Long-maintained myths tumble. For instance, the standard stump speech by Mr Bush or Tony Blair since the start of the insurgency has been to emphasise the leading role of al-Qa'ida in Iraq and international terrorism. But the group's report declares "al-Qa'ida is responsible for a small portion of violence", adding that it is now largely Iraqi-run. Foreign fighters, their presence so often trumpeted by the White House and Downing Street, are estimated to number only 1,300 men in Iraq. As for building up the Iraqi army, the training of which is meant to be the centrepiece of US and British policy, the report says that half the 10 planned divisions are made up of soldiers who will serve only in areas dominated by their own community. And as for the army as a whole, it is uncertain "they will carry out missions on behalf of national goals instead of a sectarian agenda".

Given this realism it is sad that its authors, chaired by James Baker and Lee Hamilton, share one great misconception with Mr Bush and Mr Blair. This is about the acceptability of any foreign troops in Iraq. Supposedly US combat troops will be withdrawn and redeployed as a stiffening or reinforcement to Iraqi military units. They will form quick-reaction forces able to intervene in moments of crisis.

"This simply won't work," one former Iraqi Interior Ministry official told me. "Iraqis who work with Americans are regarded as tainted by their families. Often our soldiers have to deny their contact with Americans to their own wives. Sometimes they balance their American connections by making contact with the insurgents at the same time."

Mr Bush and Mr Blair have always refused to take on board the simple unpopularity of the occupation among Iraqis, though US and British military commanders have explained that it is the main fuel for the insurgency. The Baker-Hamilton report notes dryly that opinion polls show that 61 per cent of Iraqis favour armed attacks on US forces. Given the Kurds overwhelmingly support the US presence, this means three-quarters of all Arabs want military action against US soldiers.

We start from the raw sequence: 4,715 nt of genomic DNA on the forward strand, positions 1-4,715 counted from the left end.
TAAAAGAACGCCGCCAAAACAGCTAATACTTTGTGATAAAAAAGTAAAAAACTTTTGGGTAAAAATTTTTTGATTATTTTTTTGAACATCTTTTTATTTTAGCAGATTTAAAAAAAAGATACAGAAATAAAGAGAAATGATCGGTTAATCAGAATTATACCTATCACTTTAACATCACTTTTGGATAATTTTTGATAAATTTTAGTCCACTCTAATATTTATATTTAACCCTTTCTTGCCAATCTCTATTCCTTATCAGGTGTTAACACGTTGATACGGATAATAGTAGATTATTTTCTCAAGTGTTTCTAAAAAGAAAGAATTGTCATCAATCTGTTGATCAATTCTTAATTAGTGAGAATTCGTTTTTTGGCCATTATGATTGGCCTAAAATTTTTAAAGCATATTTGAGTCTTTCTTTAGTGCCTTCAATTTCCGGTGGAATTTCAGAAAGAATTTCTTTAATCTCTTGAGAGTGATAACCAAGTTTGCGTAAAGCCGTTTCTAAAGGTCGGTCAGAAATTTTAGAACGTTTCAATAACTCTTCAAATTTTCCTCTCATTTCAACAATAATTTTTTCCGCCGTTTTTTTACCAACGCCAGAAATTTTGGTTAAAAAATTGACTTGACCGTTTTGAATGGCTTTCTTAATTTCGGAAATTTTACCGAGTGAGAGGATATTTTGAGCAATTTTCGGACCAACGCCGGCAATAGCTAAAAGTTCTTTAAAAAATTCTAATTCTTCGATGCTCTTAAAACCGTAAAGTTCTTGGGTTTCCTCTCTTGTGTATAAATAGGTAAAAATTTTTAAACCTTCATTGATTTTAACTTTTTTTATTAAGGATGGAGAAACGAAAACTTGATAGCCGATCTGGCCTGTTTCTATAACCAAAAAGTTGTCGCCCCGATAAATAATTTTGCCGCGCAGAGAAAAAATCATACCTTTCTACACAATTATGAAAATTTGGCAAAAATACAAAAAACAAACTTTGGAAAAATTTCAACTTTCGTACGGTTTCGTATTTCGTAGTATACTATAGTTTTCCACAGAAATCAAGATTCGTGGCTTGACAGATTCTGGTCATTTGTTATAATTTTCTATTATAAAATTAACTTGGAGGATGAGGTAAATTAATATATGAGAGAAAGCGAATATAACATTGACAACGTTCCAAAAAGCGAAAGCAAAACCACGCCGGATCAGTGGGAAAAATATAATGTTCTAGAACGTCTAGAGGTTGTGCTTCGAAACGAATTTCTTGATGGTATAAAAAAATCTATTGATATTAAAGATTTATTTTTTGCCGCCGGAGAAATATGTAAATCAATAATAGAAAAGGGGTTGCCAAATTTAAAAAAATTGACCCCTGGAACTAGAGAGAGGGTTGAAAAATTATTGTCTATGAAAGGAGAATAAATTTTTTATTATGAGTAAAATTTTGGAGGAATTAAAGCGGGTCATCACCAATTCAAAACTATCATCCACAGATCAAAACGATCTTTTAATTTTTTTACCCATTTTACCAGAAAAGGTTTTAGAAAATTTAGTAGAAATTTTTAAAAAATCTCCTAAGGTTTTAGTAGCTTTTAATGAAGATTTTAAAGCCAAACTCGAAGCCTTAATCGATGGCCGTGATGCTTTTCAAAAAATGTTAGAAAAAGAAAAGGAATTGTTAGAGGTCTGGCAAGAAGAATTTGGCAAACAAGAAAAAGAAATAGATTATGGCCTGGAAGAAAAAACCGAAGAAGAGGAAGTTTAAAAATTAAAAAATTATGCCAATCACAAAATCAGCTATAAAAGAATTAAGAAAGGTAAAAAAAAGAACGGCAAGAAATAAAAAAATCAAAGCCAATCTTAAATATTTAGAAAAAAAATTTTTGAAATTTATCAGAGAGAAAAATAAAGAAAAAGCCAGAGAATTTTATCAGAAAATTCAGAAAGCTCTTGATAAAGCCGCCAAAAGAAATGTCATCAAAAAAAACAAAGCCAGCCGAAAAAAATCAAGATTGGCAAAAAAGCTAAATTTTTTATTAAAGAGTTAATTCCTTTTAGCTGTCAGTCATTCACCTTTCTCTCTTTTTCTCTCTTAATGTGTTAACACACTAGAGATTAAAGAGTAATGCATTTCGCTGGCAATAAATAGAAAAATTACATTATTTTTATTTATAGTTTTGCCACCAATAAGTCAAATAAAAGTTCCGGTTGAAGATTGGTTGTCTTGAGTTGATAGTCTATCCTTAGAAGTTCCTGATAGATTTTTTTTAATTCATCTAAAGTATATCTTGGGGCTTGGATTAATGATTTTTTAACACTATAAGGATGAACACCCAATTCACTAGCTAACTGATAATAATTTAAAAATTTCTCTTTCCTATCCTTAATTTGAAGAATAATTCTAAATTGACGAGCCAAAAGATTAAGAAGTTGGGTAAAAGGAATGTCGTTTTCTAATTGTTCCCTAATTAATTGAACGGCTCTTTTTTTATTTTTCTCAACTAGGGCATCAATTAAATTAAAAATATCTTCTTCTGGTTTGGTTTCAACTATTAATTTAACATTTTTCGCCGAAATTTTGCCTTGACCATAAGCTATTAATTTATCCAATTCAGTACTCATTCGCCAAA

The other great flaw in the report is to imply that Iraqis can be brought back together again. The reality is that the country has already broken apart. In Baghdad, Sunnis no longer dare to visit the main mortuary to look for murdered relatives because it is under Shia control and they might be killed themselves. The future of Iraq may well be a confederation rather than a federation, with Shia, Sunni and Kurd each enjoying autonomy close to independence.

There are certain points on which the White House and the authors of the report are dangerously at one. This is that the Iraqi government of Nouri al-Maliki can be bullied into trying to crush the militias (this usually means just one anti-American militia, the Mehdi Army), or will bolt from the Shia alliance. In the eyes of many Iraqis this would simply confirm its status as a US pawn. As for talking with Iran and Syria or acting on the Israel-Palestinian crisis it is surely impossible for Mr Bush to retreat so openly from his policies of the past three years, however disastrous their outcome.

'The Occupation: War and Resistance in Iraq' by Patrick Cockburn is published by Verso

React Now

Latest stories from i100
Have you tried new the Independent Digital Edition apps?
iJobs Job Widget
iJobs General

Recruitment Genius: New Business Development Manager / Sales - UK New Business

£24000 - £36000 per annum: Recruitment Genius: Join a fast growing, UK based I...